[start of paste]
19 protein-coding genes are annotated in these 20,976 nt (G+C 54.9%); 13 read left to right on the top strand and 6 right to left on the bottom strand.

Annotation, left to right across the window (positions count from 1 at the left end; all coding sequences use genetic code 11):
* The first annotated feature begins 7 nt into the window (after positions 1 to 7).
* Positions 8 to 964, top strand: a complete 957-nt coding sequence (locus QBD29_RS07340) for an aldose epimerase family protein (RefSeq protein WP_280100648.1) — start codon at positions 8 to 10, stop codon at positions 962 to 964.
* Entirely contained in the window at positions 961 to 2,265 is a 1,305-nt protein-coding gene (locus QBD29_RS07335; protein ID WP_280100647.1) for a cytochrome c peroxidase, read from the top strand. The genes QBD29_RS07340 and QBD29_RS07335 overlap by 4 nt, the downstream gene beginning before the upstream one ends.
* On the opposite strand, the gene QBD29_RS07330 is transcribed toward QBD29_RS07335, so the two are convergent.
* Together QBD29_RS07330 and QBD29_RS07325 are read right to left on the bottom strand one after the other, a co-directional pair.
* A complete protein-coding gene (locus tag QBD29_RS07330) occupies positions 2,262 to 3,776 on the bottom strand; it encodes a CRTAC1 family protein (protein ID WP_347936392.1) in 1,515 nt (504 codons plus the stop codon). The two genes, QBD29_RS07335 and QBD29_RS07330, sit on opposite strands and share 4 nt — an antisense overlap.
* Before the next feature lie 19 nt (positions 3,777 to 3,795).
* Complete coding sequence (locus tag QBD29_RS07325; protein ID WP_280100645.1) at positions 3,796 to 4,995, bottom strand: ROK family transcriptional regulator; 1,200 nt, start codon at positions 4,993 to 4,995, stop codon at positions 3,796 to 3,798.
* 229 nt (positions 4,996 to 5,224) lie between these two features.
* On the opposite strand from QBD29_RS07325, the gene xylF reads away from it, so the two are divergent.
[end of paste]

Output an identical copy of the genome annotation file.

19 protein-coding genes are annotated in these 20,976 nt (G+C 54.9%); 13 read left to right on the top strand and 6 right to left on the bottom strand.

Annotation, left to right across the window (positions count from 1 at the left end; all coding sequences use genetic code 11):
* The first annotated feature begins 7 nt into the window (after positions 1 to 7).
* Positions 8 to 964, top strand: a complete 957-nt coding sequence (locus QBD29_RS07340) for an aldose epimerase family protein (RefSeq protein WP_280100648.1) — start codon at positions 8 to 10, stop codon at positions 962 to 964.
* Entirely contained in the window at positions 961 to 2,265 is a 1,305-nt protein-coding gene (locus QBD29_RS07335; protein ID WP_280100647.1) for a cytochrome c peroxidase, read from the top strand. The genes QBD29_RS07340 and QBD29_RS07335 overlap by 4 nt, the downstream gene beginning before the upstream one ends.
* On the opposite strand, the gene QBD29_RS07330 is transcribed toward QBD29_RS07335, so the two are convergent.
* Together QBD29_RS07330 and QBD29_RS07325 are read right to left on the bottom strand one after the other, a co-directional pair.
* A complete protein-coding gene (locus tag QBD29_RS07330) occupies positions 2,262 to 3,776 on the bottom strand; it encodes a CRTAC1 family protein (protein ID WP_347936392.1) in 1,515 nt (504 codons plus the stop codon). The two genes, QBD29_RS07335 and QBD29_RS07330, sit on opposite strands and share 4 nt — an antisense overlap.
* Before the next feature lie 19 nt (positions 3,777 to 3,795).
* Complete coding sequence (locus tag QBD29_RS07325; protein ID WP_280100645.1) at positions 3,796 to 4,995, bottom strand: ROK family transcriptional regulator; 1,200 nt, start codon at positions 4,993 to 4,995, stop codon at positions 3,796 to 3,798.
* 229 nt (positions 4,996 to 5,224) lie between these two features.
* On the opposite strand from QBD29_RS07325, the gene xylF reads away from it, so the two are divergent.